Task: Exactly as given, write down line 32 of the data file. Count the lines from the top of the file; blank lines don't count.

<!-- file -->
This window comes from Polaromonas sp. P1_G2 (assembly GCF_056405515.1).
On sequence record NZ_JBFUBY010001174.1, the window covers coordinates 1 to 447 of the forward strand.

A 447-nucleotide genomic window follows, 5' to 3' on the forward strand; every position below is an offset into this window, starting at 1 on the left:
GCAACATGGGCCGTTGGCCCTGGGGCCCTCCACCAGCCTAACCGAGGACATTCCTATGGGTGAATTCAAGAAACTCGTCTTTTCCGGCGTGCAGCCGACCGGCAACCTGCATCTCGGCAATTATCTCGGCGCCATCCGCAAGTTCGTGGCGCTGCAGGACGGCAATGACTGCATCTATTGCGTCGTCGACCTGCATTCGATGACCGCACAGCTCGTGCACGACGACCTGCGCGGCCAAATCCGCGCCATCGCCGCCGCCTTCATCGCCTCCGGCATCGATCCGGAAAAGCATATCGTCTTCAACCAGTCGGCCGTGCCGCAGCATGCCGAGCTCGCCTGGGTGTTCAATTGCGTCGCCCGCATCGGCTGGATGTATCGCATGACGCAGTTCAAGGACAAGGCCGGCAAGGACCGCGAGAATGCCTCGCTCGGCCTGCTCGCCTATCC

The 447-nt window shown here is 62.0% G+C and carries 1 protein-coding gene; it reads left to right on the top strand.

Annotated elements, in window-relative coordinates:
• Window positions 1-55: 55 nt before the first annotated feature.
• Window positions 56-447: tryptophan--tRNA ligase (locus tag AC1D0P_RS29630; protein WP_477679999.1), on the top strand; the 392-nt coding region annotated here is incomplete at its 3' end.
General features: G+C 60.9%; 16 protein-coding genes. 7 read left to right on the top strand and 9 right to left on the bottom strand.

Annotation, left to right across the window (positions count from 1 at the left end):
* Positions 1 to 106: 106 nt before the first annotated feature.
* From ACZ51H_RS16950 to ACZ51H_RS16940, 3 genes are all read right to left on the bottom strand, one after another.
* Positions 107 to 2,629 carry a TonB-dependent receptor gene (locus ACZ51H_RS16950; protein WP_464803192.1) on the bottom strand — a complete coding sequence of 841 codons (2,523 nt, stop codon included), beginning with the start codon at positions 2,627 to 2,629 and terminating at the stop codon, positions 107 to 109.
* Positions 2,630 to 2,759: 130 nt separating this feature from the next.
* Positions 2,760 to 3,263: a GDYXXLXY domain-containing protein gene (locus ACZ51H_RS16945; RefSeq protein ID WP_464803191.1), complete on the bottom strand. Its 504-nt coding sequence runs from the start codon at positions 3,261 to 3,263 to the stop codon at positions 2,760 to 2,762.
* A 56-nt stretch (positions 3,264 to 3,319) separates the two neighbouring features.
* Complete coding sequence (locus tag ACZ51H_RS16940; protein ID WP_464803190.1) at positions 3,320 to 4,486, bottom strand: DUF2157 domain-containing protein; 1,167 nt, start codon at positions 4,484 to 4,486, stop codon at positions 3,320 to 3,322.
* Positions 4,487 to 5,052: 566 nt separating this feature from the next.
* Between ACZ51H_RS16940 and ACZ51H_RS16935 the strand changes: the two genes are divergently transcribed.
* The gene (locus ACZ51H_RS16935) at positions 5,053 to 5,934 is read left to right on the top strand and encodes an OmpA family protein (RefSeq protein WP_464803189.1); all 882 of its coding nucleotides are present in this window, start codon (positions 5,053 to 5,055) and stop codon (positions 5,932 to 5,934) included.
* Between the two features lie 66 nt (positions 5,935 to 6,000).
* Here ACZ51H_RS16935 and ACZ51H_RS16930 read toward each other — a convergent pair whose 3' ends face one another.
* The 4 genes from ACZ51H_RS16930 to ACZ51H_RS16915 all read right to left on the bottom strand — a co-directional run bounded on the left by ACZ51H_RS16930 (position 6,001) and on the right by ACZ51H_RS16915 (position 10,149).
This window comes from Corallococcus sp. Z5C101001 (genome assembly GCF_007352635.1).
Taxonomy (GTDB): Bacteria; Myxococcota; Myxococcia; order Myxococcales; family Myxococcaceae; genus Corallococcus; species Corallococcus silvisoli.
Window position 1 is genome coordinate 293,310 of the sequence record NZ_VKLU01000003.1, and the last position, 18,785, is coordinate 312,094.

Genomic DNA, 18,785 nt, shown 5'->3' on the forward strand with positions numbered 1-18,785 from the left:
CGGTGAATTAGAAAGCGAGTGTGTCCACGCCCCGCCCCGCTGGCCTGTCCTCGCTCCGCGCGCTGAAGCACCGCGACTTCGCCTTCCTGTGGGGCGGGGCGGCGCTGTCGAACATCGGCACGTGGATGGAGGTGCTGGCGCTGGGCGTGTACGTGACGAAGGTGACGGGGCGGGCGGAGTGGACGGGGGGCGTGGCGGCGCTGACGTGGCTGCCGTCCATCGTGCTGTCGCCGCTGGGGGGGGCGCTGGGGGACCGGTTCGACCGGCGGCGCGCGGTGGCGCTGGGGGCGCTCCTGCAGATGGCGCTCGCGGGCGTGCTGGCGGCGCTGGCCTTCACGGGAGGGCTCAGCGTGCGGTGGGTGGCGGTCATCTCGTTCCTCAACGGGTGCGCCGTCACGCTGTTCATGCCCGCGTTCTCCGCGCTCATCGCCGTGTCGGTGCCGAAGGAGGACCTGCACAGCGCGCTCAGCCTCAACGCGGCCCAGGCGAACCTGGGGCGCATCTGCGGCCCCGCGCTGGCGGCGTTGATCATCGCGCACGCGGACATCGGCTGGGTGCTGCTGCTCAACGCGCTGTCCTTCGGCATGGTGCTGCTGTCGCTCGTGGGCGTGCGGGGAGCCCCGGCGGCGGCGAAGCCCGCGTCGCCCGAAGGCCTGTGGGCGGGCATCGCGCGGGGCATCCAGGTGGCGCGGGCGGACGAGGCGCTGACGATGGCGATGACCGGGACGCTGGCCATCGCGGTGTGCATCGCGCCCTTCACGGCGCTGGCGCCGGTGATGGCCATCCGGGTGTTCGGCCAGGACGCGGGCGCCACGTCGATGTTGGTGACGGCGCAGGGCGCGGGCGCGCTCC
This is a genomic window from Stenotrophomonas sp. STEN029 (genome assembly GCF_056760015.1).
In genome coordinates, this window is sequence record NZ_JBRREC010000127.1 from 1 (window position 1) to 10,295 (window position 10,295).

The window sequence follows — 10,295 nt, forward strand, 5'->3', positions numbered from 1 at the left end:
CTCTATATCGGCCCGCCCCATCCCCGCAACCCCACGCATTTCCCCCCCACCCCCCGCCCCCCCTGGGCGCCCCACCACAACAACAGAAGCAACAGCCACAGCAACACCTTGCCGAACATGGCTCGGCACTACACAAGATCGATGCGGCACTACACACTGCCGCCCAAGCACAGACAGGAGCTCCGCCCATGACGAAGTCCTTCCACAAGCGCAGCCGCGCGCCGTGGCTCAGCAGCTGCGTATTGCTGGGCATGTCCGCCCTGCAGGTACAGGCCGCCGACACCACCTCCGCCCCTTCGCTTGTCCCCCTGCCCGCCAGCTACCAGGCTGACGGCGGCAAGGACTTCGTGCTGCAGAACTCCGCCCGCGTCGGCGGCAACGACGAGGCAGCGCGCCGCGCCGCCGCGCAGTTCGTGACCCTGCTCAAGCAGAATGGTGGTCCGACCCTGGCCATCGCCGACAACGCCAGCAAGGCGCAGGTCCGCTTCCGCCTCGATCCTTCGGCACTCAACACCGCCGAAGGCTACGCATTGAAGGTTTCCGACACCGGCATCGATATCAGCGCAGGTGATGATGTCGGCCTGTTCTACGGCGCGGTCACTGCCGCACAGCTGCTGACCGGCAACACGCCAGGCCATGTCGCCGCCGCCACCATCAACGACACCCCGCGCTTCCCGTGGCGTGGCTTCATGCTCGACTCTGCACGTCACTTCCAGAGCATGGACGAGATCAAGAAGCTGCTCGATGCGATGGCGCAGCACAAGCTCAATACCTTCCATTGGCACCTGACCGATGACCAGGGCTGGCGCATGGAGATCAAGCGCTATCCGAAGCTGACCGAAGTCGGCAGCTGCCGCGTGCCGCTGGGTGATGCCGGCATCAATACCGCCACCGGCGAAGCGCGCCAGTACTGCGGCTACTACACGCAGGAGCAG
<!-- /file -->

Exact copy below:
CTCTATATCGGCCCGCCCCATCCCCGCAACCCCACGCATTTCCCCCCCACCCCCCGCCCCCCCTGGGCGCCCCACCACAACAACAGAAGCAACAGCCACAGCAACACCTTGCCGAACATGGCTCGGCACTACACAAGATCGATGCGGCACTACACACTGCCGCCCAAGCACAGACAGGAGCTCCGCCCATGACGAAGTCCTTCCACAAGCGCAGCCGCGCGCCGTGGCTCAGCAGCTGCGTATTGCTGGGCATGTCCGCCCTGCAGGTACAGGCCGCCGACACCACCTCCGCCCCTTCGCTTGTCCCCCTGCCCGCCAGCTACCAGGCTGACGGCGGCAAGGACTTCGTGCTGCAGAACTCCGCCCGCGTCGGCGGCAACGACGAGGCAGCGCGCCGCGCCGCCGCGCAGTTCGTGACCCTGCTCAAGCAGAATGGTGGTCCGACCCTGGCCATCGCCGACAACGCCAGCAAGGCGCAGGTCCGCTTCCGCCTCGATCCTTCGGCACTCAACACCGCCGAAGGCTACGCATTGAAGGTTTCCGACACCGGCATCGATATCAGCGCAGGTGATGATGTCGGCCTGTTCTACGGCGCGGTCACTGCCGCACAGCTGCTGACCGGCAACACGCCAGGCCATGTCGCCGCCGCCACCATCAACGACACCCCGCGCTTCCCGTGGCGTGGCTTCATGCTCGACTCTGCACGTCACTTCCAGAGCATGGACGAGATCAAGAAGCTGCTCGATGCGATGGCGCAGCACAAGCTCAATACCTTCCATTGGCACCTGACCGATGACCAGGGCTGGCGCATGGAGATCAAGCGCTATCCGAAGCTGACCGAAGTCGGCAGCTGCCGCGTGCCGCTGGGTGATGCCGGCATCAATACCGCCACCGGCGAAGCGCGCCAGTACTGCGGCTACTACACGCAGGAGCAG